I'm curious as to why you think FF is not so important for landscape. I would have thought the opposite, though given the quality - or lack of - of my landscapes, I'm prepared to listen to other views.
This topic has been discussed at lenght already. A poster called Didger did also conduct in depth analysis between his 1Ds and D2x and his conclusions were identical to mine. He did unfortunately pass away a few months ago in a tragic backcountry accident.
Using currently availalbe cameras, the question ends up being which of the D2x or the 1Ds2 is the better tool for landscape applications (the 5D will IMHO not change the game too much - see below). As I said, I am not trying to convince anyone, and I know that amazing pics can be taken with a 1Ds2. No doubt.
From my selfish standpoint though, here is why I feel the D2x to be the better tool for landscape applications:
1. More DOF, which is key for landscape as my experience with 4*5 has painfully taught me,
2. The image quality is overall very similar, at least up to 400 ISO (which is all I need for landscape):
2.1. The DX wide lenses provide a very uniform image accross the frame, down to 12 mm on the 12-24 mm. This appears not to be the case with the best L lenses on the 1Ds2. Pom is right to say that Canon will probably release better wide zooms, but they have been very slow doing so (the 1Ds was released 3 years ago), and those will be expensive new lenses which will pretty much cancel out the supposed advantage of being able to use one's existing set of lenses.
2.2. The colors delivered by the D2x are great,
3. The D2x is much lighter as a system:
1. Body is 200 gr lighter,
2. Battery life is longer and batteries are nearly twice lighter (180 gr vs 335 gr).
-> For an intensive 5 days shooting in the wild, where 3 or 4 batteries would typically be needed with a D2x (against 4 or 5 with a 1Ds2), this results in at least 1 kg less weight to carry around with the D2x. A BIG factor if you actually trek in the high country.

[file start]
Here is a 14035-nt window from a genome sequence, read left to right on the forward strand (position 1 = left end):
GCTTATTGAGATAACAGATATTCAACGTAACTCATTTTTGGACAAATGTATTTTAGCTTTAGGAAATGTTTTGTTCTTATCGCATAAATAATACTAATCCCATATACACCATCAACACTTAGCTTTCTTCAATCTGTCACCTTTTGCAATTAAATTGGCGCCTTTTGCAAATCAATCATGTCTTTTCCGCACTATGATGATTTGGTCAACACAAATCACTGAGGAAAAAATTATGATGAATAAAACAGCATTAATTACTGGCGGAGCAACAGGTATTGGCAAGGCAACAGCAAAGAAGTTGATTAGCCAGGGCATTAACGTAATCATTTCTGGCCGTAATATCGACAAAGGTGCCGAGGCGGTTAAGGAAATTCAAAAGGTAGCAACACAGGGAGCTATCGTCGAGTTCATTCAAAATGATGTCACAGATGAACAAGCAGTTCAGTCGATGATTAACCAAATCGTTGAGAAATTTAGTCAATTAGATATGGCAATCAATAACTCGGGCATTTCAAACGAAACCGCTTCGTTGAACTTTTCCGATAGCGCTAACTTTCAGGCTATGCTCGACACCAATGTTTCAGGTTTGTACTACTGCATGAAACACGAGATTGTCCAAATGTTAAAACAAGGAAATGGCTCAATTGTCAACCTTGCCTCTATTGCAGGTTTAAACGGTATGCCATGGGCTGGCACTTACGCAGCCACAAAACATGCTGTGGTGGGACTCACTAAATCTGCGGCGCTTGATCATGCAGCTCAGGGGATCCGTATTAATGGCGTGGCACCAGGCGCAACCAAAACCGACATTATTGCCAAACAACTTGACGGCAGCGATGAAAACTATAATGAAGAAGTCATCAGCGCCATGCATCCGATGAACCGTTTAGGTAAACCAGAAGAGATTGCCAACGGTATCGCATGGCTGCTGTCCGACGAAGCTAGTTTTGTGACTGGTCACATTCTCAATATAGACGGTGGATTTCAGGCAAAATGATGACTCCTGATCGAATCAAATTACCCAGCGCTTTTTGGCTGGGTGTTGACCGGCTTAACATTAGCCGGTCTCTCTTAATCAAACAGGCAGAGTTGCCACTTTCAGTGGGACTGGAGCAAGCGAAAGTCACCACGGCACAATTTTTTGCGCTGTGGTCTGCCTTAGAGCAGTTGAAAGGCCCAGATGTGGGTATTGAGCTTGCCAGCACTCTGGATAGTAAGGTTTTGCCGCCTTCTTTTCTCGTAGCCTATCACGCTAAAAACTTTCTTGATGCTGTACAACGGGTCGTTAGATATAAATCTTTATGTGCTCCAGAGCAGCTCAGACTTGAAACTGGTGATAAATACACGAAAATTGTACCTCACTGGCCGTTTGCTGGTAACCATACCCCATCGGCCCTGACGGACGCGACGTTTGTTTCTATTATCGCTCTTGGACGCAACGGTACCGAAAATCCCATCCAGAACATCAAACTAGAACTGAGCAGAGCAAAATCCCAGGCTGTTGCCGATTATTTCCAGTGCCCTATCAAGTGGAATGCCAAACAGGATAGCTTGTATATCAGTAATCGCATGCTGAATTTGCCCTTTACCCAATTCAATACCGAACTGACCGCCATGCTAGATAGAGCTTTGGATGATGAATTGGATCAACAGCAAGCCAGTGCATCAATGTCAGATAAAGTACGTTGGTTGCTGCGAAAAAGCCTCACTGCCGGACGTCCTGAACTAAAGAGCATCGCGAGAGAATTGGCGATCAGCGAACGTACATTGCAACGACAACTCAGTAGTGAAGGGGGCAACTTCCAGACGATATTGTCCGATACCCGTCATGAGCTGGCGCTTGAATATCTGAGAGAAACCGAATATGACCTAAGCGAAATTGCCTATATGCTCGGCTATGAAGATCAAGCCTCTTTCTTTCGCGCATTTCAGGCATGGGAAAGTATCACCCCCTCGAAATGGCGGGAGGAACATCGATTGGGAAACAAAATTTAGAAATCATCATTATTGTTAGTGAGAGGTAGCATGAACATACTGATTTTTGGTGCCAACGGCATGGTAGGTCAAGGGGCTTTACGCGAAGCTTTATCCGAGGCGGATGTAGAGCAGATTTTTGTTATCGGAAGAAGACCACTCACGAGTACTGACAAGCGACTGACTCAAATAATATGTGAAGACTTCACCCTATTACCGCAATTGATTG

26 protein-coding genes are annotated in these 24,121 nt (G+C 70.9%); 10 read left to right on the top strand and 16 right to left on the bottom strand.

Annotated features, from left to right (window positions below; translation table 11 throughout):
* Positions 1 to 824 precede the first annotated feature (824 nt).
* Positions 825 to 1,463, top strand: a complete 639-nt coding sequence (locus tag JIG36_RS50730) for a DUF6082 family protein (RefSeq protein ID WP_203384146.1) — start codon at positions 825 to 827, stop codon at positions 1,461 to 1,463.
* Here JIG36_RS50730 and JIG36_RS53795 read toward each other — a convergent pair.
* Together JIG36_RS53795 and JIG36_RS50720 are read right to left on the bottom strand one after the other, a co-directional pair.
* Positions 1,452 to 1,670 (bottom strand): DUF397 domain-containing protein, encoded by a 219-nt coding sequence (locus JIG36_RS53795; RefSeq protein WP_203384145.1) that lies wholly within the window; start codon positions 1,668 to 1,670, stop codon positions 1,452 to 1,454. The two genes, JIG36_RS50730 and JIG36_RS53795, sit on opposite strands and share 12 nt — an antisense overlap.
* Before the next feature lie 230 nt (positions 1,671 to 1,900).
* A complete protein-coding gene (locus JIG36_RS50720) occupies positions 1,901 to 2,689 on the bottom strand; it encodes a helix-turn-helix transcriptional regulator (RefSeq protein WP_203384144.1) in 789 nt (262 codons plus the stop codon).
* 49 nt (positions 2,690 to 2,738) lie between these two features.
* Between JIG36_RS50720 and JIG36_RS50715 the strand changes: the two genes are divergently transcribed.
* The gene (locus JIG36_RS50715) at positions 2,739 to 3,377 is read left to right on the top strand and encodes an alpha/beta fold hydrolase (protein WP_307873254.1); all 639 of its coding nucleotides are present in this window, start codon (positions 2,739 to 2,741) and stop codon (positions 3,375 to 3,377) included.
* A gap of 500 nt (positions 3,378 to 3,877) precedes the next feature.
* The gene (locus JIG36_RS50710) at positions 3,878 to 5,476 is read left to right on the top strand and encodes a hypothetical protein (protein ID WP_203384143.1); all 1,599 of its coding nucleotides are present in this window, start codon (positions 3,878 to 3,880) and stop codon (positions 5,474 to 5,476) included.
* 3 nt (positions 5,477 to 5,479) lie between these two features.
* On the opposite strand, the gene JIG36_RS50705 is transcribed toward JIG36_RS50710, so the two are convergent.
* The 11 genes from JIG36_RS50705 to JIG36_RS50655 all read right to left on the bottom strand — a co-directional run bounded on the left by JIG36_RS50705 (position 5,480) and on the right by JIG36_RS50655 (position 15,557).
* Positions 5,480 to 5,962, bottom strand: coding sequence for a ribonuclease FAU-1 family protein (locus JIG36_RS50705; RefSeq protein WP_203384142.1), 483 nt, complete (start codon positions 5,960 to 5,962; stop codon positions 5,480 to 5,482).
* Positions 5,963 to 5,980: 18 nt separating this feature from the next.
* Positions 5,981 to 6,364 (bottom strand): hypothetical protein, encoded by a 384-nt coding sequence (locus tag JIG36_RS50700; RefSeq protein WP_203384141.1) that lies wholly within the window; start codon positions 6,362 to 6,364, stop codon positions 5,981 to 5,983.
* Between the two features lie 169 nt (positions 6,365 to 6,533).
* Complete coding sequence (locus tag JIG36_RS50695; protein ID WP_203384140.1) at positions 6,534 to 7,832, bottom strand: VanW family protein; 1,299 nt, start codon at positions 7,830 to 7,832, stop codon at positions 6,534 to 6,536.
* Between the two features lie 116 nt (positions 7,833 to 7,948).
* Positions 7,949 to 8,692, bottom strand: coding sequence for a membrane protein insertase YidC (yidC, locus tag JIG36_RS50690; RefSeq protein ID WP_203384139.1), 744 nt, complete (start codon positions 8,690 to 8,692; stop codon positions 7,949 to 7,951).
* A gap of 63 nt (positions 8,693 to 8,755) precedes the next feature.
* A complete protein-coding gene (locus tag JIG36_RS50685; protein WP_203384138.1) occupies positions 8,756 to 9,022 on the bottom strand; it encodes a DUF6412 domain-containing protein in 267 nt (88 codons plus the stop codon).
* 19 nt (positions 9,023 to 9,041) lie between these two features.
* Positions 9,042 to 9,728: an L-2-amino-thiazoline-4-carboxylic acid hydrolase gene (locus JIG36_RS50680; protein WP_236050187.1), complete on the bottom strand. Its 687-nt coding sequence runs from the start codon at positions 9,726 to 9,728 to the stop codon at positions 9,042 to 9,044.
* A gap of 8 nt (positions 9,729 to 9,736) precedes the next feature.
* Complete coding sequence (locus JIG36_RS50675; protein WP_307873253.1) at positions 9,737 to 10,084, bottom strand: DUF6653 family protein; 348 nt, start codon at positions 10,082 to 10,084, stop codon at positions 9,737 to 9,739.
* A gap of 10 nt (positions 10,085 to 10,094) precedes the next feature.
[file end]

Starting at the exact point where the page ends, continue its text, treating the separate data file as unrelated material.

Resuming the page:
I can already hear some people saying that 1 kg is not a big deal... it is for me.
If you factor in the fact that DX wide are also lighter, then you end up finding out that you can actually take one more long lens like the 70-200 with you for free weightwise compared to a 1Ds2 based system... or a light Goretex tent for instance (mine weighting only 1300 gr).
The gap weightwise does of course further increase if you take a second body along,
4. The ergonomics of the D2X are great which helps shooting with gloves in the cold for instance (something I do during the winter months in Japan). 2 great additional features are the display of the ISO value in the viewfinder together with WB value,
5. The D2x is much cheaper than the 1Ds2. The 5D will change this, but I don't think that I would trust an important shoot in the wild to a 5D class body though. All those that have been writing reviews about how rugged the 1Ds2 is, and how important this rudgness is for landscape shooting should agree with me on this.
6. The day I start wildlife, the 200-400 f4 VR (behaving like a 300-600 f4 VR on the D2x) will be available a provide a much lighter, cheaper and flexible alternative compared to the 500f4 and 600f4 1ds2 users would have to carry along. Again, not a problem if you shoot from the car, more so if you actually trek to location.
7. Best in class low light AF. Great for pre-dawn shots where it is too dark for focus manually in an accurate fashion.
As a Nikon user with an existing set of lenses, it is really a clear cut choice...
The 1Ds2 probably has some advantage over the D2x though:
- more tilt lenses -> I hope that Nikon will provide a solution to this,
- a wider viewfinder,
- better high ISO image quality, not a factor for landscape, but a bit more so for wildlife (which I haven't been doing too much),
- possibly a bit more DR, but this isn't that clear.
But those are IMHO far from outweighting the other advantages I see to the current Nikon system.